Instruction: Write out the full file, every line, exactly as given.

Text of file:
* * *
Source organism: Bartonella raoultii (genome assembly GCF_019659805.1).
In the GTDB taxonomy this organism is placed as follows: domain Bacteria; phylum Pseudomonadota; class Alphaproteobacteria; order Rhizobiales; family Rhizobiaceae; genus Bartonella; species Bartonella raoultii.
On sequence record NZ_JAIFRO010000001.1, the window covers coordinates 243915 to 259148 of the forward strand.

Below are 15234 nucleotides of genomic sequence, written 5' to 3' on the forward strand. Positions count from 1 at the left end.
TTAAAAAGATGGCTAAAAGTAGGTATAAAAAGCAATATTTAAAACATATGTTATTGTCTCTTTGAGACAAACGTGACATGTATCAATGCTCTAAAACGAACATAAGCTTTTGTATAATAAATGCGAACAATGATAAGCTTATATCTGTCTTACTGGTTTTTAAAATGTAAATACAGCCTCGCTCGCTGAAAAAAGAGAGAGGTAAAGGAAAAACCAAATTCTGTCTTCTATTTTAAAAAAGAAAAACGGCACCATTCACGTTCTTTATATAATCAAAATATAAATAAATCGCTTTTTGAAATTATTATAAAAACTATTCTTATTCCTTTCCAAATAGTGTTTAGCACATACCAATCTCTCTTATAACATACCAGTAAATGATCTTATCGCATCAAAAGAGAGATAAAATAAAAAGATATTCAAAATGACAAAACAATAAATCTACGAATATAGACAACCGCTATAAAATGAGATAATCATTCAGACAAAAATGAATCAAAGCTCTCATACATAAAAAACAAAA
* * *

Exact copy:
Source organism: Bartonella raoultii (genome assembly GCF_019659805.1).
In the GTDB taxonomy this organism is placed as follows: domain Bacteria; phylum Pseudomonadota; class Alphaproteobacteria; order Rhizobiales; family Rhizobiaceae; genus Bartonella; species Bartonella raoultii.
On sequence record NZ_JAIFRO010000001.1, the window covers coordinates 243915 to 259148 of the forward strand.

Below are 15234 nucleotides of genomic sequence, written 5' to 3' on the forward strand. Positions count from 1 at the left end.
TTAAAAAGATGGCTAAAAGTAGGTATAAAAAGCAATATTTAAAACATATGTTATTGTCTCTTTGAGACAAACGTGACATGTATCAATGCTCTAAAACGAACATAAGCTTTTGTATAATAAATGCGAACAATGATAAGCTTATATCTGTCTTACTGGTTTTTAAAATGTAAATACAGCCTCGCTCGCTGAAAAAAGAGAGAGGTAAAGGAAAAACCAAATTCTGTCTTCTATTTTAAAAAAGAAAAACGGCACCATTCACGTTCTTTATATAATCAAAATATAAATAAATCGCTTTTTGAAATTATTATAAAAACTATTCTTATTCCTTTCCAAATAGTGTTTAGCACATACCAATCTCTCTTATAACATACCAGTAAATGATCTTATCGCATCAAAAGAGAGATAAAATAAAAAGATATTCAAAATGACAAAACAATAAATCTACGAATATAGACAACCGCTATAAAATGAGATAATCATTCAGACAAAAATGAATCAAAGCTCTCATACATAAAAAACAAAA